When I was growing up in the 1970s, the dream of American suburbia seemed to be a new single family home. Young families were expected to buy a small place, then upgrade, and continue to "flip" homes until they wound up in the home of their dreams. But this was before the era of McMansions. At what point is enough enough? If you already own a 4000 sq ft home, do you really need to upgrade to one with 6000 sq ft?
In these days of financial crisis, what is status of the American dream? As the newspaperman Richard O'Mara wrote in The Evolution of the American Dream recently published by the Christian Science Monitor things have changed over the past few decades. What started out as lofty ideals of hard work and freedom have been reduced to a big house and a fast car. (Have you seen the pictures of the new Camaro by the way...wow!!)
I recently had a discussion with my super-intelligent sister, who works in the real estate business, about the root of our current financial mess. We agreed that like most problems, there is no one single person or group solely accountable for the crisis, but greed on the part of many individuals is a common thread. From home buyers in search of something bigger and better, even if it might be unaffordable, to investors using fraudulent means to drive up neighborhood prices before selling out and moving on, to bankers lending to increasingly less qualified customers, to financiers packaging these dubious loans as securities, to investors making increasingly riskier moves to maximize profits, greed has led us to the brink of disaster.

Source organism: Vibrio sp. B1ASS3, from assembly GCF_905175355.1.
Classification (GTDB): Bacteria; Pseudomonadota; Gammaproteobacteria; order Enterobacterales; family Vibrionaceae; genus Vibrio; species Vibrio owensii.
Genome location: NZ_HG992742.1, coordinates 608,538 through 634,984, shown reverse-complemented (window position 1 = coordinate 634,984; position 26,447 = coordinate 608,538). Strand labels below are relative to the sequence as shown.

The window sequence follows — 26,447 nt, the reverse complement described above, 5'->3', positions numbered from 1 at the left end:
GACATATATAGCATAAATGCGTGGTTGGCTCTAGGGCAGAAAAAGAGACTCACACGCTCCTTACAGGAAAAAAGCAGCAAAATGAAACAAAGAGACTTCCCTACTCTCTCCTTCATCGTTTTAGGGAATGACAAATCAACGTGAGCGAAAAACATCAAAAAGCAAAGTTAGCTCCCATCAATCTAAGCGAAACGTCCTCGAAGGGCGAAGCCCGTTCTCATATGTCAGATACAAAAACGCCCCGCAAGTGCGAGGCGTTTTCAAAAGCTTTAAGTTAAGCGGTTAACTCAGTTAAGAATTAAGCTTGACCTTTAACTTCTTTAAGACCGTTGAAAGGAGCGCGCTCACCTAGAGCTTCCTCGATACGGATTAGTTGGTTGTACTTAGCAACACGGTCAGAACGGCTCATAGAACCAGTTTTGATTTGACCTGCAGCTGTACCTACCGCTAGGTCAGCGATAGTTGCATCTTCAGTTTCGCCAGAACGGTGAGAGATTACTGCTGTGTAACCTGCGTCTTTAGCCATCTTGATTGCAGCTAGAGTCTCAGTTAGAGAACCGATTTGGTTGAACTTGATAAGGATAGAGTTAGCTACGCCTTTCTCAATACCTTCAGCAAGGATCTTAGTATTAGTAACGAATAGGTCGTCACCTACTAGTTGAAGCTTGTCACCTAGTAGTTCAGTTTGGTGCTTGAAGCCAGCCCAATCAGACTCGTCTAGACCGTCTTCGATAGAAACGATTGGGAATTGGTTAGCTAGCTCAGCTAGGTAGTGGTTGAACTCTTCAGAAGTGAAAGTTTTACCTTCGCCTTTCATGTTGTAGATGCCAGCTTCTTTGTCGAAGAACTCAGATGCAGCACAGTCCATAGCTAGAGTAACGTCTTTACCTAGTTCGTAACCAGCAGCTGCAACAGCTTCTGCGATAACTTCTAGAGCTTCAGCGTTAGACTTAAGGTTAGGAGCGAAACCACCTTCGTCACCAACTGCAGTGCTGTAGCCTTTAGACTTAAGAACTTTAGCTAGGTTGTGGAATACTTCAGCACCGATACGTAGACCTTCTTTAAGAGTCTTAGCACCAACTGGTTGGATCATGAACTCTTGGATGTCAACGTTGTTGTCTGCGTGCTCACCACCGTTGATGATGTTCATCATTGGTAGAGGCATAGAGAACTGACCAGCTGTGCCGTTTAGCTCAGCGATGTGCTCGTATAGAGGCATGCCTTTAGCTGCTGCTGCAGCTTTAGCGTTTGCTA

Listen, I'm no communist. Capitalism works, better than any other system out there, but things can get a little overheated at times. I'm not an economist, not a banker, hopefully some of the experts will be able to mediate the effects of this current crisis, but as individuals, I believe we all need to curb our greedy tendencies.
Full disclosure. I don't own a home, and since a sixth grade math project calculating principle and interest payments over the life of a 30 year loan, I've never really been a big fan of homeownership. I do have three motorcycles though. I hear you asking, "why would anyone need three motorcycles, when you can only ride one at a time? " And even though in my mind I have a perfect explanation as to why they're all necessary, I think I'd have a hard time convincing you. I obviously have some room to cut back as well.
So maybe we could all cut back just a little. When it comes to homes, perhaps we can get by with 3000 sq ft instead of 6000, or 2000 instead of 3500. Just two motorcycles or maybe even (gulp!) only one. Hopefully this crisis won't lead to a depression where these cutbacks will be forced upon us by outside conditions, and in the coming months we'll be able to make our own decisions and curb our own appetites that in aggregate have led us to this current predicament.
Let's start now and take the very (un)American step of downsizing.